Yet Miranda maintains that the best suspense comes from audience involvement rather than intrigue. “I love traveling in the world of any character,” she says. “As a reader [of suspense], you can feel like an active participant [in that world] while you try to solve [the puzzle] before the character does.
Of course, some mysteries just can’t be solved, but that has never stopped Miranda before. “I think there are mysteries in science, there are mysteries that you read; and then there are mysteries in others, ”says Miranda. “I think my books talk a lot about the mysteries within others, [and it’s those] that I’m really interested in exploring.
PARTICIPATE AT HOME
New York Times Best-selling author Megan Miranda will join the National Writers Series for a free virtual event at 7pm on Thursday, July 22, to discuss her new thriller, “Such a Quiet Place”. The book, released July 13, is available for pre-order from Horizon Books with a 20% discount off the NWS. The guest host of the event is internationally acclaimed author Riley Sager. Registration and tickets can be found here. nationalwritersseries.org/product-category/upcoming-events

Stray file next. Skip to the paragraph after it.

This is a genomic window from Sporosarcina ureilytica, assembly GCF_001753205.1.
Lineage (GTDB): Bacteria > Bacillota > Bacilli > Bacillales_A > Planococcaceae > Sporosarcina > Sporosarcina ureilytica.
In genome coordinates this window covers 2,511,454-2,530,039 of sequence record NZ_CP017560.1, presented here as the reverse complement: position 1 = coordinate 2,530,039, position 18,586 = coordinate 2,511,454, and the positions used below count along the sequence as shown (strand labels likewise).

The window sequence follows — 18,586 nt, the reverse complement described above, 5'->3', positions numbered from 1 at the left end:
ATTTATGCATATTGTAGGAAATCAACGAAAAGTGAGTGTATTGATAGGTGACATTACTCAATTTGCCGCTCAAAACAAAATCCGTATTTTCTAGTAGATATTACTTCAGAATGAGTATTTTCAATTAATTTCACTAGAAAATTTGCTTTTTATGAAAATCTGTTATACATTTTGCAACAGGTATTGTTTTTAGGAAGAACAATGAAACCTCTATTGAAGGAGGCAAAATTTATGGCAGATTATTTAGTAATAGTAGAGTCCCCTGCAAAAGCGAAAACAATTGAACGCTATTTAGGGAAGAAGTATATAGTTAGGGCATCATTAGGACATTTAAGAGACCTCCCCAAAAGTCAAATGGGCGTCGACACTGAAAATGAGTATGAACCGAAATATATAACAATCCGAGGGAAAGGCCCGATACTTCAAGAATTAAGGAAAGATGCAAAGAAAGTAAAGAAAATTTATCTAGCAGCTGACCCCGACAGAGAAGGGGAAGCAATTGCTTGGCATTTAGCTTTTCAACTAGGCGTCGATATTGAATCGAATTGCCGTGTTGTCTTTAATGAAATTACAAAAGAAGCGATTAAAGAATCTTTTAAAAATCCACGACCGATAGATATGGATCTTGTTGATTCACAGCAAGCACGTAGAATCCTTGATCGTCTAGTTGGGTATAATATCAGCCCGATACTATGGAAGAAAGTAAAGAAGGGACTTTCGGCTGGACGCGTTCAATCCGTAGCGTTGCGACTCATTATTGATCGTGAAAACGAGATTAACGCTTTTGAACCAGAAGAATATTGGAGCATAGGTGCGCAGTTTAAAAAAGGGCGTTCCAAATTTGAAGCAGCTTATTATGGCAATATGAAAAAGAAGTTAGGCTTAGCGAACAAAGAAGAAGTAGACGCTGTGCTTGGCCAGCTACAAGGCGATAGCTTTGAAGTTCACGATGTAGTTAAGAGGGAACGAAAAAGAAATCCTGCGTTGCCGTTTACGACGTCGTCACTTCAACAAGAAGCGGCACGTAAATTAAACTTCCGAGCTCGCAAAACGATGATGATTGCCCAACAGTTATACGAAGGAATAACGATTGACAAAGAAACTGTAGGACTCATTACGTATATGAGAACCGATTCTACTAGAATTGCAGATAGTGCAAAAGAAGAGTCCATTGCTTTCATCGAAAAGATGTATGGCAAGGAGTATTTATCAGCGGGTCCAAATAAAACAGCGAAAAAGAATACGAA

MEET THE INTERVIEWER
Riley Sager is the pseudonym of famous writer Todd Ritter. Author of nine thrillers under several pseudonyms, Ritter is a master of mystery. A native of rural Pennsylvania, Ritter began his career as a film critic while taking classes at Penn State. After graduation he worked in journalism and newspaper design before becoming a full-time writer. Under the pseudonym Riley Sager, her debut novel, “Final Girls,” garnered international acclaim and received the ITW Thriller Award for Best Hardcover Novel. Sager has since released four subsequent thrillers; the last of which, “Survive the Night”, was released on June 29th. He lives in Princeton, New Jersey.